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Expert: 'Non-issue' could end McInnis' campaign

10:23 PM, Jul 13, 2010   |    comments
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The former Republican congressman made the comments to 9NEWS in his first public remarks since The Denver Post reported large portions of a series of essays he wrote on water were nearly identical to previously published material from now-Colorado Supreme Court Justice Gregory Hobbs.

"This is a non-issue if it's not a political year. Voters don't really care about this issue. They care about jobs, getting back to work." McInnis told 9NEWS.

McInnis says research provided to him was bad and he believes there are numerous other examples, similar to the one reported in The Denver Post, within the papers.

"We're going to fix it and move on. These things happen," McInnis said. "Every day you run for office, you're going to have problems pop up. You address it and get back to your main focus."

The passages in question come from a series of water articles McInnis was paid $300,000 to write for the Colorado-based Hasan Family Foundation in 2005-2006.

9NEWS Political Analyst Floyd Ciruli says the story does not look good for McInnis.

"It was a strange story to start with several months ago because $300,000 for a few water stories just did not have a good value proposition. You couldn't understand what was being paid for," Ciruli said. "So, it didn't look good. But now, the fact that he apparently didn't write the material, it looks dishonest."

A statement released by the foundation's board president last night said if an independent investigation showed evidence of plagiarism from a 1984 piece that Hobbs wrote for the Colorado Water Congress, it would demand he repay the money he took from them.

"My guess is the average voter doesn't really care about what I make or stuff like this," McInnis said. "I'm sure they don't think I haven't made mistakes and I'm sure they care more about their jobs."

"Plagiarism is absolutely an issue. Ask Ward Churchill," Dan Maes, McInnis' challenger in the Republican primary, said. "People absolutely care. What they want more than anything these days is honesty, integrity, accountability and character. I see that missing in his response."

Democrats are demanding McInnis end his campaign.

"We demand a lot from our governor," Rep. Terrance Carroll, Democratic Speaker of the House, said. "The people of Colorado should really question whether Scott McInnis has the trust and integrity that they demand from their governor to lead this great state."

McInnis said he paid Rolly Fischer, a Glenwood Springs engineer, to help him with the articles and Fischer was responsible for the content that was plagiarized.

"I'm not perfect. There was a mistake. As governor, you've got to deal with these things," McInnis said. "In management, you have problems that come up, hopefully not every day. We got faulty research. We didn't know it was faulty until yesterday. That's why I immediately stood up and said, 'Hey, it's faulty, we've got to make it work.'"

Calls to Fischer were not returned, but in an e-mail McInnis' campaign sent to supporters last night, Fischer allegedly accepted responsibility for the errors.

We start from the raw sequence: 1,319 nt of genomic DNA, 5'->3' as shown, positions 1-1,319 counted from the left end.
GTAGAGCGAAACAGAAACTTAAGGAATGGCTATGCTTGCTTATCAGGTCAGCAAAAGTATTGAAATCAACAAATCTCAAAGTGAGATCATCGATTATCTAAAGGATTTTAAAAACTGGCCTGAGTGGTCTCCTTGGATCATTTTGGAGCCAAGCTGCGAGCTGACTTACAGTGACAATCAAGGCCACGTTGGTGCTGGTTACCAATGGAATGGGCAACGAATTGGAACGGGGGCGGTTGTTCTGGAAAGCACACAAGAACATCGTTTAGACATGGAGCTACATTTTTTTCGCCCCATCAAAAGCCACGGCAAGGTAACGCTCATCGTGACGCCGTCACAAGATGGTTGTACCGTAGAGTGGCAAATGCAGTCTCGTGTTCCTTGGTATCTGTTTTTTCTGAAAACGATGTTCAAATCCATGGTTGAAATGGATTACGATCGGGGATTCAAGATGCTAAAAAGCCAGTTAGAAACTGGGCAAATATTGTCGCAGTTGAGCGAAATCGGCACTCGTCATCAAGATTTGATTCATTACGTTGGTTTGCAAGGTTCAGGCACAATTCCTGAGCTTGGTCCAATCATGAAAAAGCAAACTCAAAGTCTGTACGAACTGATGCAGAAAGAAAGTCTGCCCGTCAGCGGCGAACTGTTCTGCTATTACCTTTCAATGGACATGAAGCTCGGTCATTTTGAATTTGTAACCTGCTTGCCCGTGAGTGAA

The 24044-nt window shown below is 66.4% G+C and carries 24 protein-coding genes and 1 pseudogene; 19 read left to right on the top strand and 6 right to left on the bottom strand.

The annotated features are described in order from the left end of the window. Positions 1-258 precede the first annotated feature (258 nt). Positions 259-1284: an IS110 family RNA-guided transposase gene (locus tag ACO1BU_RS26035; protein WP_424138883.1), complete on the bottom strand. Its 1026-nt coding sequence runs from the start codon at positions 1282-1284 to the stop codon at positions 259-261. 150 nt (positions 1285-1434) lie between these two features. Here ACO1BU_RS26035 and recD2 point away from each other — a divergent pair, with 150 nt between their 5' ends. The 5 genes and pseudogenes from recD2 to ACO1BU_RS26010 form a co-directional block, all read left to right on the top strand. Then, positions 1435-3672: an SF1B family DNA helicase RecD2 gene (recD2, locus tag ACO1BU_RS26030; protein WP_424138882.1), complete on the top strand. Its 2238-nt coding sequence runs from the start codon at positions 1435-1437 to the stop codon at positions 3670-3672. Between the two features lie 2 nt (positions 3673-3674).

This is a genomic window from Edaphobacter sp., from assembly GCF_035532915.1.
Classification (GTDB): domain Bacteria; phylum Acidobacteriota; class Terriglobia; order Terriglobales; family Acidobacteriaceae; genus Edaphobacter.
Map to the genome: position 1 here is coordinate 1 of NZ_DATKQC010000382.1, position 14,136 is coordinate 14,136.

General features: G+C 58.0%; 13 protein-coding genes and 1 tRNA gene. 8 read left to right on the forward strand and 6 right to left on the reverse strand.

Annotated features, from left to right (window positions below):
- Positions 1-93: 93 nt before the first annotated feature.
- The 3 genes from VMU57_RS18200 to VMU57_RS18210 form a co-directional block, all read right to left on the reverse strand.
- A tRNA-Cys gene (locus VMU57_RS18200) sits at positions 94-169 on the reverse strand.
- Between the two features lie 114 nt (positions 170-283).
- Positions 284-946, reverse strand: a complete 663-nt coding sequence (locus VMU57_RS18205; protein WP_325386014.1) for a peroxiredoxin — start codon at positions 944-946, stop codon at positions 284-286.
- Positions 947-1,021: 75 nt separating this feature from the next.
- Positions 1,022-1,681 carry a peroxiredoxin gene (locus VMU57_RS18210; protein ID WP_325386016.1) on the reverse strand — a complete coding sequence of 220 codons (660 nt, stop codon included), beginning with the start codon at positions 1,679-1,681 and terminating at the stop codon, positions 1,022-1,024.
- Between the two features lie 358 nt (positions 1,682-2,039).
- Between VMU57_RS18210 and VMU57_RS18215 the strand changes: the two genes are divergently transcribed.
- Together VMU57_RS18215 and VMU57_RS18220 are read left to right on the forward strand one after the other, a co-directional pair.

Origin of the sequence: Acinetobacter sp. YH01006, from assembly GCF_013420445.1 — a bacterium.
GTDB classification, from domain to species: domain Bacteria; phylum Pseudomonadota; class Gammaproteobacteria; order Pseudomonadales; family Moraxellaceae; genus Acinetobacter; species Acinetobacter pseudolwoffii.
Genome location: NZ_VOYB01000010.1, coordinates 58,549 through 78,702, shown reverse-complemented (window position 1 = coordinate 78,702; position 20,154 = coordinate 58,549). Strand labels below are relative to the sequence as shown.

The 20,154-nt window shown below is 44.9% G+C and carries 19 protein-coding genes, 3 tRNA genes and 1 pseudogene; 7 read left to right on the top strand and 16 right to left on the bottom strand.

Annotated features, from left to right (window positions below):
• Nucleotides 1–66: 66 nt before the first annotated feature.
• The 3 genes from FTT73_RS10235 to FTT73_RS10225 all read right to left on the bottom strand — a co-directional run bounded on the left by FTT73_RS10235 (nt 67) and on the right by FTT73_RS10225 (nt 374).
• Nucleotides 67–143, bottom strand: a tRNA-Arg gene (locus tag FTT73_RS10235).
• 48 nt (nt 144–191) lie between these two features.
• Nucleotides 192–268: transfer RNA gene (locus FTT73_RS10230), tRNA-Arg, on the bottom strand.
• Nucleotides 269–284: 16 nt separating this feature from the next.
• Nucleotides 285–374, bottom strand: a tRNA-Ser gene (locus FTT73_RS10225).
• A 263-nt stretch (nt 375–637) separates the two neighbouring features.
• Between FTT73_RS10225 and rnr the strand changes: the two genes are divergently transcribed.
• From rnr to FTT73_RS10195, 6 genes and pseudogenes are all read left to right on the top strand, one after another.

Fischer's only public comment so far was to the Glenwood Springs Post Independent.

"Scott's responsible for it," he said.

Other than that, Fischer only told the paper, "I have nothing to say."

Ciruli says the front-page story in The Denver Post could impact the race for the Colorado governor's mansion.

"This is very, very big, at least for Scott McInnis. It changes the dynamics of his campaign," Ciruli said. "He is now on the defensive."

Ciruli says the way McInnis handles the situation, especially over the next 24 hours, could have a major impact on his campaign.

"It could end his campaign, frankly, I think it's that serious," Ciruli said.

McInnis says he will personally apologize to Hobbs but has yet to reach the justice. McInnis says he has also called representatives with the Hasan Foundation to apologize, and hopes to find a way to make things right.

"I'll sit down with them. It's a good foundation, good people. Have known 'em for a long time. I'll go in, sit down with them and we'll discuss what we need to do," McInnis said.

In next month's primary, McInnis faces Maes with the winner taking on Democrat John Hickenlooper in November.

Colorado Democratic Party Chair Pat Waak said in a statement, "This is the worst case of political plagiarism in Colorado history. Scott McInnis was paid more than a quarter million dollars to produce a story that took ideas and words from another source practically verbatim. He signed the document asserting that the work was 'original' - that's called perjury for a lawyer. Coloradans must now seriously question Scott McInnis' ethics and integrity. Whether he plagiarized a researcher's work or the work of another, the result is the same. This and other incidents raise doubts about whether he can be trusted. The obvious plagiarism would have won him a failing grade in any school system in the country and should do so with Colorado voters. If he so willingly plagiarized on a topic he claims to be an expert in, how can he lead higher education in this state when his record is like Ward Churchill's?"

McInnis dismissed the story as nothing more than a political tactic.

"This is a political race. This is a non-issue if it weren't a political race. It's a political race and they're going to try to divert from their weaknesses and their weakness is they've done a lousy job," McInnis said. "They've done a lousy job."

(KUSA-TV © 2010 Multimedia Holdings Corporation)

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